On our most recent trip to Belize, we visited the birthplace of a Hershey bar. OK, not a Hershey bar. The Hershey Company of Pennsylvania, that feel-good all-American maker of silver-wrapped kisses, bars, and other Wonka-ish treats has long been under extreme criticism for continuing to turn a blind eye when it comes to its sources of cocoa, the raw material of chocolate.
Most of the world's cocoa - probably including the stuff in your candy bar - is the product of child slave labor in West Africa. The Hershey Company has pledged to mend its ways, and says that by 2020 they will only used "certified cocoa" which will be cocoa grown and processed under fair labor standards and environmentally sustainable practices.
Why the long wait, Hershey chocolatiers?
In the Toledo District of Southern Belize, hundreds of farmers are growing and processing cocoa organically and without slave labor right now. The industry is relatively small, but seems poised to become an important part of the local Belize economy. On our trip, we saw several small, family owned chocolate manufacturing businesses. I hesitate to use the term 'factory' which implies temperature controlled stainless steel vats and workers in hairnets. What we saw was more grass roots - old recycled refrigerators and re-purposed grain grinders. But it felt like the birth of something bigger, and we suspect that within a few years the stainless steel vats will come. Manufacturing has to start somewhere.
During our Belize tour, we visited the organic farm of the energetic and passionate Mr. Eladio Pop. He feeds his family of 15 (!) almost exclusively from his farm, and he grows cacao beans as a small cash crop. The cacao beans are harvested from the sweet juicy pulp of the football-shaped cacao pod. They are fermented for a few days, then roasted to become cocoa beans. These cocoa beans, when ground, become the raw material of chocolate, when mixed with sugar and other ingredients.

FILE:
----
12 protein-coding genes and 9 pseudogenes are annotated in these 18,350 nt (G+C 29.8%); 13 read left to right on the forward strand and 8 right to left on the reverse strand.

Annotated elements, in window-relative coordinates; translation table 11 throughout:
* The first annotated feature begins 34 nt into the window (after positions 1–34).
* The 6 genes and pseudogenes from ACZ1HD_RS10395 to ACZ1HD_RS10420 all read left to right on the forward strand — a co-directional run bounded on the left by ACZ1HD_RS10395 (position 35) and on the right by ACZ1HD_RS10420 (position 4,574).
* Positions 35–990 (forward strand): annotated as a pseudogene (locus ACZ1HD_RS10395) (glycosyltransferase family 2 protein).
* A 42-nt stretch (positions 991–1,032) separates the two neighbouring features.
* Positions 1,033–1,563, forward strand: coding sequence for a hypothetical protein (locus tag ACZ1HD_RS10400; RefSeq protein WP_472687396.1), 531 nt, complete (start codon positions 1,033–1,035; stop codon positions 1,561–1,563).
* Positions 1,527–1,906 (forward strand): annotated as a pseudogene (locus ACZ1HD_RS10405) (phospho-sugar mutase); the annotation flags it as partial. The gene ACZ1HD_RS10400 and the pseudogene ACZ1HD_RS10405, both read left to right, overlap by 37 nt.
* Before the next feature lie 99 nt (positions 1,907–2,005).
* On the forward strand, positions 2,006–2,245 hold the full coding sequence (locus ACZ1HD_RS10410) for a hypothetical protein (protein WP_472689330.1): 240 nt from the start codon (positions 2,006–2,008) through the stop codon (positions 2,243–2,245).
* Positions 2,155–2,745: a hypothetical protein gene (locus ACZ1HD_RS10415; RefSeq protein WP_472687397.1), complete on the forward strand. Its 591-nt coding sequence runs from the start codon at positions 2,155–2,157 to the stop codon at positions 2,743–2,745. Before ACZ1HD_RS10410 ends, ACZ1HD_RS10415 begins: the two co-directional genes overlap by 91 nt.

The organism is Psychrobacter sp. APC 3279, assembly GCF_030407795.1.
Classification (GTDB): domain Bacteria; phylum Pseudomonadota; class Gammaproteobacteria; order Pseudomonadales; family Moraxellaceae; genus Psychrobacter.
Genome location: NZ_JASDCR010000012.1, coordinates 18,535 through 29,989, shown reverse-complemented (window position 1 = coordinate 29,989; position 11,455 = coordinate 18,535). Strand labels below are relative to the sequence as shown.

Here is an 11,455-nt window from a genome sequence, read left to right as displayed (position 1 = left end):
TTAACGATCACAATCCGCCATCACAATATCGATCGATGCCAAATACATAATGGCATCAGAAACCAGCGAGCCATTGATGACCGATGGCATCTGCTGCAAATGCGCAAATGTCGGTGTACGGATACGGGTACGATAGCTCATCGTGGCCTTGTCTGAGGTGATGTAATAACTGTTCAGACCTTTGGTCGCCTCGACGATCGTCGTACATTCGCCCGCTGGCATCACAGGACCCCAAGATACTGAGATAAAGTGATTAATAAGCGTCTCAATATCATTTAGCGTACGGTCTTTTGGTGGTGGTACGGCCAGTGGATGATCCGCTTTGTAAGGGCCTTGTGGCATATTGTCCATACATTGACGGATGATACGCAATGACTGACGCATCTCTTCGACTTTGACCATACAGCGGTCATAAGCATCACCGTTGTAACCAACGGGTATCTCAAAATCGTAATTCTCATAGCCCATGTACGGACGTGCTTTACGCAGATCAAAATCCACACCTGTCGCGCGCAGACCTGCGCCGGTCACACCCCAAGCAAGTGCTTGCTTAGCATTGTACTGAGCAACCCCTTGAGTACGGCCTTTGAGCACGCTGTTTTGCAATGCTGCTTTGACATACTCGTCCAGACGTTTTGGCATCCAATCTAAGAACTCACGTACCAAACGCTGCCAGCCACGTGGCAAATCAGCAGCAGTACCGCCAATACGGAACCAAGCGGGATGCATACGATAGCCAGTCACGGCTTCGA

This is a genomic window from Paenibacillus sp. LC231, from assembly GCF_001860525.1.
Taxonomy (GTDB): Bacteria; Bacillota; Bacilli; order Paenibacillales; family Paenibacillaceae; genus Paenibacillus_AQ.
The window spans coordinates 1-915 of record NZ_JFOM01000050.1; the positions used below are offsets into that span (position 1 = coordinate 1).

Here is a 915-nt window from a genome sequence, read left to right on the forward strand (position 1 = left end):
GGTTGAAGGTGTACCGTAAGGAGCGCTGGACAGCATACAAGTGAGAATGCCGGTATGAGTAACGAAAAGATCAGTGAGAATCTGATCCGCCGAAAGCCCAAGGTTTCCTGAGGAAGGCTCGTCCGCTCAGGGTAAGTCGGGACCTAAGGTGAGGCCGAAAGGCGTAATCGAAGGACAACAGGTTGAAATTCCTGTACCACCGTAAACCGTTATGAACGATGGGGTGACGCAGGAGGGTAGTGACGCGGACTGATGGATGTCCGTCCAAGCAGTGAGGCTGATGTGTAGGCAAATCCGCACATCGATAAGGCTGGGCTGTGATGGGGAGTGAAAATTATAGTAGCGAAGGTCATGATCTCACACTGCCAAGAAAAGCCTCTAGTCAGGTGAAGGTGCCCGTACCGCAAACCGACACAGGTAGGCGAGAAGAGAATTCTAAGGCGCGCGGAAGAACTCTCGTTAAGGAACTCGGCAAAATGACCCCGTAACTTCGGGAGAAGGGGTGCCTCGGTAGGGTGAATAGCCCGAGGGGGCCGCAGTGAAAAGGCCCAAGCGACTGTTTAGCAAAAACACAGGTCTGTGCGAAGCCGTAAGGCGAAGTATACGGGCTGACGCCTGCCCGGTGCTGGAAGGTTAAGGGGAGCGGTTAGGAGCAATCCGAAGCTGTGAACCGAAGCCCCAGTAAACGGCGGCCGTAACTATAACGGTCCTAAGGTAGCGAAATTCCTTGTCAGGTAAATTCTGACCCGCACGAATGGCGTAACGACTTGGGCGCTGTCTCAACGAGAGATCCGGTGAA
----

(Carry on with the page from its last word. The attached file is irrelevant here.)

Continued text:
The tour through Eladio Pop's farm was simply amazing. As we hiked his many acres of hilly farmland, he whacked, dug, sliced and picked various plants for us to taste, including the raw cacao seeds. Eladio would slice open a ripe pod with his machete, then enthusiastically pop out some seeds for us to try. The seeds are covered in a sweet gelatinous pulp that tastes a bit like kiwi. Or melon. Or heaven. Once he could see that we were properly appreciative, he handed us the entire pod to sloppily munch through as we continued our hike.
After our hike we were invited to his home, where his oldest daughter demonstrated how the beans are roasted over an open fire, and then ground to a rich, buttery paste. She used a grinding stone that has been in the family for countless generations of Mayan ancestors. After we were properly impressed by the ancient stone tool, she switched to the faster meat grinder, slapping away the hands of her younger siblings who kept snitching the hot, freshly roasted beans before they could make it to the grinder's hopper. Of course, we had to snitch some too, and as penance I took a turn at the grinder. All this work culminated in a cup of authentic Mayan cocoa, which was simply ground cocoa paste, hot water, and a little allspice. It wasn't a sweet cup of cocoa with little marshmallows. It was hot, bitter, liquid Mayan history, and it was delicious.
These pictures are from Eladio Pop's farm.